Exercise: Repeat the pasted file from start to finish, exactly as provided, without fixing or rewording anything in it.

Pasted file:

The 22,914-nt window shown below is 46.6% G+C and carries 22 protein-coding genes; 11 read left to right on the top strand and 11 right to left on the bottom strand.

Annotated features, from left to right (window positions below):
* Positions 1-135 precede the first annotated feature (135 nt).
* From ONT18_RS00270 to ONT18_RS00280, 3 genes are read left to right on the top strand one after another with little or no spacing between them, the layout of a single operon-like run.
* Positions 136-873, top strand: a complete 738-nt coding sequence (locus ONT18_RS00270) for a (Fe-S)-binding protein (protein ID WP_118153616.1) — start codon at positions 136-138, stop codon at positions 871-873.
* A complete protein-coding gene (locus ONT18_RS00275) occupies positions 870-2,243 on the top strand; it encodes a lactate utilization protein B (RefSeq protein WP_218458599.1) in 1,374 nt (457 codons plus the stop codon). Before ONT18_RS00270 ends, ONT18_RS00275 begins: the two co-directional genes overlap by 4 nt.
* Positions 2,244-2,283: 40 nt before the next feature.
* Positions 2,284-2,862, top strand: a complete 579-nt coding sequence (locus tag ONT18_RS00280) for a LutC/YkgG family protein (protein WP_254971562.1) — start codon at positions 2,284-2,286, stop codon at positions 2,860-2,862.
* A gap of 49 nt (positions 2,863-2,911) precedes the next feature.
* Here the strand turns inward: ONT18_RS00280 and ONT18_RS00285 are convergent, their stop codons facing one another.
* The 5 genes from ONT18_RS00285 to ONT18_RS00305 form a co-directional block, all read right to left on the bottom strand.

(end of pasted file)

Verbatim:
The 22,914-nt window shown below is 46.6% G+C and carries 22 protein-coding genes; 11 read left to right on the top strand and 11 right to left on the bottom strand.

Annotated features, from left to right (window positions below):
* Positions 1-135 precede the first annotated feature (135 nt).
* From ONT18_RS00270 to ONT18_RS00280, 3 genes are read left to right on the top strand one after another with little or no spacing between them, the layout of a single operon-like run.
* Positions 136-873, top strand: a complete 738-nt coding sequence (locus ONT18_RS00270) for a (Fe-S)-binding protein (protein ID WP_118153616.1) — start codon at positions 136-138, stop codon at positions 871-873.
* A complete protein-coding gene (locus ONT18_RS00275) occupies positions 870-2,243 on the top strand; it encodes a lactate utilization protein B (RefSeq protein WP_218458599.1) in 1,374 nt (457 codons plus the stop codon). Before ONT18_RS00270 ends, ONT18_RS00275 begins: the two co-directional genes overlap by 4 nt.
* Positions 2,244-2,283: 40 nt before the next feature.
* Positions 2,284-2,862, top strand: a complete 579-nt coding sequence (locus tag ONT18_RS00280) for a LutC/YkgG family protein (protein WP_254971562.1) — start codon at positions 2,284-2,286, stop codon at positions 2,860-2,862.
* A gap of 49 nt (positions 2,863-2,911) precedes the next feature.
* Here the strand turns inward: ONT18_RS00280 and ONT18_RS00285 are convergent, their stop codons facing one another.
* The 5 genes from ONT18_RS00285 to ONT18_RS00305 form a co-directional block, all read right to left on the bottom strand.